The use of exploitative child labour in tobacco growing in Malawi has been the subject of two television documentaries.
Channel 4’s ‘Unreported World: Child Labour In Malawi’, broadcast on 14 May 2010 in the UK, reported that although child labour is illegal in Malawi, young children are working in tobacco growing instead of going to school. Children worked long hours for little pay, suffered sickness and some were abused by their overseers. We felt the film maker’s decision to talk only about tobacco, though a very important crop in Malawi, meant the programme lacked context.
The BBC World News programme, broadcast internationally on Saturday 5 June 2010, was part of a five part series called ‘Working Lives – Human Traffic’ which portrayed the sad reality of exploitative child labour, human trafficking and child sex tourism in many different sectors in developing countries across the world.
The thirty minute long episode which featured tobacco farming in Malawi made it clear this was not a problem confined to the tobacco industry, the agricultural sector or Malawi and also covered the exploitation of children in Indian factories.
The programme showed one of many projects funded by the Eliminating Child Labour in Tobacco Growing Foundation and explained the partnership we and the other tobacco companies have with them. The programme makers say: “This project aims to get child labourers out of the fields and into education. And it seems to be working”.
Transcript of Working Lives: Human Traffic (61 kb)
We firmly agree that children must never be exploited, exposed to danger or denied an education. We do not employ children in any of our operations worldwide and make it clear to all of our contracted farmers and suppliers that exploitative child labour will not be tolerated.
We are a founding member and supporter of the Eliminating Child Labour in Tobacco Growing Foundation (ECLT) and this is helping to make a difference in Malawi. The foundation has been successfully supporting projects since 2002, spending almost US$7 million.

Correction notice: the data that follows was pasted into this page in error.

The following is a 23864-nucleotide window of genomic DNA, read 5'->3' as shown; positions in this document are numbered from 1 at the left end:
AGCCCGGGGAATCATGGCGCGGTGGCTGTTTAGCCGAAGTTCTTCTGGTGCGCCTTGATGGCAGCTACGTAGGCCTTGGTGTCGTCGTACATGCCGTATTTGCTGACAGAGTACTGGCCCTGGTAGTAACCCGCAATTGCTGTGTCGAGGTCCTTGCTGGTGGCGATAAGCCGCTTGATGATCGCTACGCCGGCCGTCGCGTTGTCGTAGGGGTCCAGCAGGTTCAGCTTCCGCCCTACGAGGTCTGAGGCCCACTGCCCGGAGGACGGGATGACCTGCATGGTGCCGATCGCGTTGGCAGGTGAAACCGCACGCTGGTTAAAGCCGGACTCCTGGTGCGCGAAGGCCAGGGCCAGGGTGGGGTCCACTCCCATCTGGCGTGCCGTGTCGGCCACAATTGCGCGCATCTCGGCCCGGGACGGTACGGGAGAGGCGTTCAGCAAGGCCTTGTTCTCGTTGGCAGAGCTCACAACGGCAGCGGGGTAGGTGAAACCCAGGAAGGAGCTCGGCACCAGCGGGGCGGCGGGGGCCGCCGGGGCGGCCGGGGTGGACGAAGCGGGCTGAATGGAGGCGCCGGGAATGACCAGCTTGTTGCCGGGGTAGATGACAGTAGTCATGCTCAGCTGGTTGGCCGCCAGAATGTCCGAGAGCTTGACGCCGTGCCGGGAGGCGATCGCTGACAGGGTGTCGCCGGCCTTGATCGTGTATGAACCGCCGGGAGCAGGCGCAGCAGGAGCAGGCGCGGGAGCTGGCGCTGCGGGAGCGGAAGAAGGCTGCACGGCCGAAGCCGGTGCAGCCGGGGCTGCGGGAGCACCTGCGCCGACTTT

The Foundation is a multi stakeholder partnership, is advised by the International Labour Organisation, a UN agency, and is active in a number of countries. It is committed to helping to stop exploitation that deprives children of education and risks their health.
Read more about the ECLT Foundation
The tobacco industry in Malawi
We prefer to work as closely as possible with tobacco farmers - as we do with the 160,000 growers worldwide who are directly contracted to supply the majority of the leaf we buy. This relationship enables us to offer farmers advice and support not only relating to their crops and their land but on social issues such as exploitative child labour.
Regrettably, the way the tobacco industry is structured in Malawi means we are not allowed to work directly with the farmers. Malawi has more than 400,000 small tobacco farms, many intermediaries and a government auction system.
In some cases we are four or five steps removed from the growers themselves – with small-scale farmers selling tobacco to their landowners, who then sell it at auction to international dealers who then sell it on to us. So the price the farmer receives is often a fraction of the price received for it at auction.
In Malawi, where the type of tobacco grown is known as burley, we buy only 4 per cent of the country’s annual crop, via three international dealers.
The price farmers are paid for their tobacco
The graph below shows the average price of tobacco in other burley markets around the world where we have direct relationships with our growers.
It shows that Malawi by no means receives the lowest price for its tobacco but because of the system (with up to four or five middlemen involved and where we are not allowed direct contact with the growers) the farmers at the very end of the chain receive far less. In the other markets, the price we pay for the tobacco is more or less what the farmer takes home.